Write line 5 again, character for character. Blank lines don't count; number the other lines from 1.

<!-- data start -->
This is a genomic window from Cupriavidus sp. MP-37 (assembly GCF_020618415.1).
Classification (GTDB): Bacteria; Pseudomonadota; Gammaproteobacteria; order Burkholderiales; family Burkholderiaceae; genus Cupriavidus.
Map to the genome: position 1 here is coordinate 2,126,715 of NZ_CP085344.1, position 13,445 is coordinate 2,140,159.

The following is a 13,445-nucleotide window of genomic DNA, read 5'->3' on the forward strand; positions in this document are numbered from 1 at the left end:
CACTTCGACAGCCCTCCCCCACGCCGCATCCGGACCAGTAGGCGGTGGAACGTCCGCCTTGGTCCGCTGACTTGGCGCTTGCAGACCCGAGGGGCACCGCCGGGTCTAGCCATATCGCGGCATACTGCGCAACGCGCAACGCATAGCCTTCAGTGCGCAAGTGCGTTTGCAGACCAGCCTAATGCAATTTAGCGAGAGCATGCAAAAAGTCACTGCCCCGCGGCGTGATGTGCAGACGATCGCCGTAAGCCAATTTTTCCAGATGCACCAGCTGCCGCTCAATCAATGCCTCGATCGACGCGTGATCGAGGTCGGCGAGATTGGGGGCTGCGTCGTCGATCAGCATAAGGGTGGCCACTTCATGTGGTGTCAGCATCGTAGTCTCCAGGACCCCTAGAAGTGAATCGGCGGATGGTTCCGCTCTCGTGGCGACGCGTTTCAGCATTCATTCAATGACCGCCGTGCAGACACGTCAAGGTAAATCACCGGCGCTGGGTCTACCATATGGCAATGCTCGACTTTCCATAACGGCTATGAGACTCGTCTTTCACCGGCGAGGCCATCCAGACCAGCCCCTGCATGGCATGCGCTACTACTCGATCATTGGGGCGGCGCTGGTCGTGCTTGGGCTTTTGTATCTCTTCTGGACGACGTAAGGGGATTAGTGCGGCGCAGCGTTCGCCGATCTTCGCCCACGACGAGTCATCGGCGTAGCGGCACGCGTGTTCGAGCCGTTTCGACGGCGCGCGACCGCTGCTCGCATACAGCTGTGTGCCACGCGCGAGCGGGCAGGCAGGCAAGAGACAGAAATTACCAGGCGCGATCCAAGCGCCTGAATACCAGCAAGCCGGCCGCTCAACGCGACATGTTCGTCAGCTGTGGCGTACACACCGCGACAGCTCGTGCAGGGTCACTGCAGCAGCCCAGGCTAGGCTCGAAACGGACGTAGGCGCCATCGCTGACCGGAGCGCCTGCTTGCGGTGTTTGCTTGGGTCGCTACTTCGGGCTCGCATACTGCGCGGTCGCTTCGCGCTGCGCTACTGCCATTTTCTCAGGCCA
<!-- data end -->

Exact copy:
CACTTCGACAGCCCTCCCCCACGCCGCATCCGGACCAGTAGGCGGTGGAACGTCCGCCTTGGTCCGCTGACTTGGCGCTTGCAGACCCGAGGGGCACCGCCGGGTCTAGCCATATCGCGGCATACTGCGCAACGCGCAACGCATAGCCTTCAGTGCGCAAGTGCGTTTGCAGACCAGCCTAATGCAATTTAGCGAGAGCATGCAAAAAGTCACTGCCCCGCGGCGTGATGTGCAGACGATCGCCGTAAGCCAATTTTTCCAGATGCACCAGCTGCCGCTCAATCAATGCCTCGATCGACGCGTGATCGAGGTCGGCGAGATTGGGGGCTGCGTCGTCGATCAGCATAAGGGTGGCCACTTCATGTGGTGTCAGCATCGTAGTCTCCAGGACCCCTAGAAGTGAATCGGCGGATGGTTCCGCTCTCGTGGCGACGCGTTTCAGCATTCATTCAATGACCGCCGTGCAGACACGTCAAGGTAAATCACCGGCGCTGGGTCTACCATATGGCAATGCTCGACTTTCCATAACGGCTATGAGACTCGTCTTTCACCGGCGAGGCCATCCAGACCAGCCCCTGCATGGCATGCGCTACTACTCGATCATTGGGGCGGCGCTGGTCGTGCTTGGGCTTTTGTATCTCTTCTGGACGACGTAAGGGGATTAGTGCGGCGCAGCGTTCGCCGATCTTCGCCCACGACGAGTCATCGGCGTAGCGGCACGCGTGTTCGAGCCGTTTCGACGGCGCGCGACCGCTGCTCGCATACAGCTGTGTGCCACGCGCGAGCGGGCAGGCAGGCAAGAGACAGAAATTACCAGGCGCGATCCAAGCGCCTGAATACCAGCAAGCCGGCCGCTCAACGCGACATGTTCGTCAGCTGTGGCGTACACACCGCGACAGCTCGTGCAGGGTCACTGCAGCAGCCCAGGCTAGGCTCGAAACGGACGTAGGCGCCATCGCTGACCGGAGCGCCTGCTTGCGGTGTTTGCTTGGGTCGCTACTTCGGGCTCGCATACTGCGCGGTCGCTTCGCGCTGCGCTACTGCCATTTTCTCAGGCCA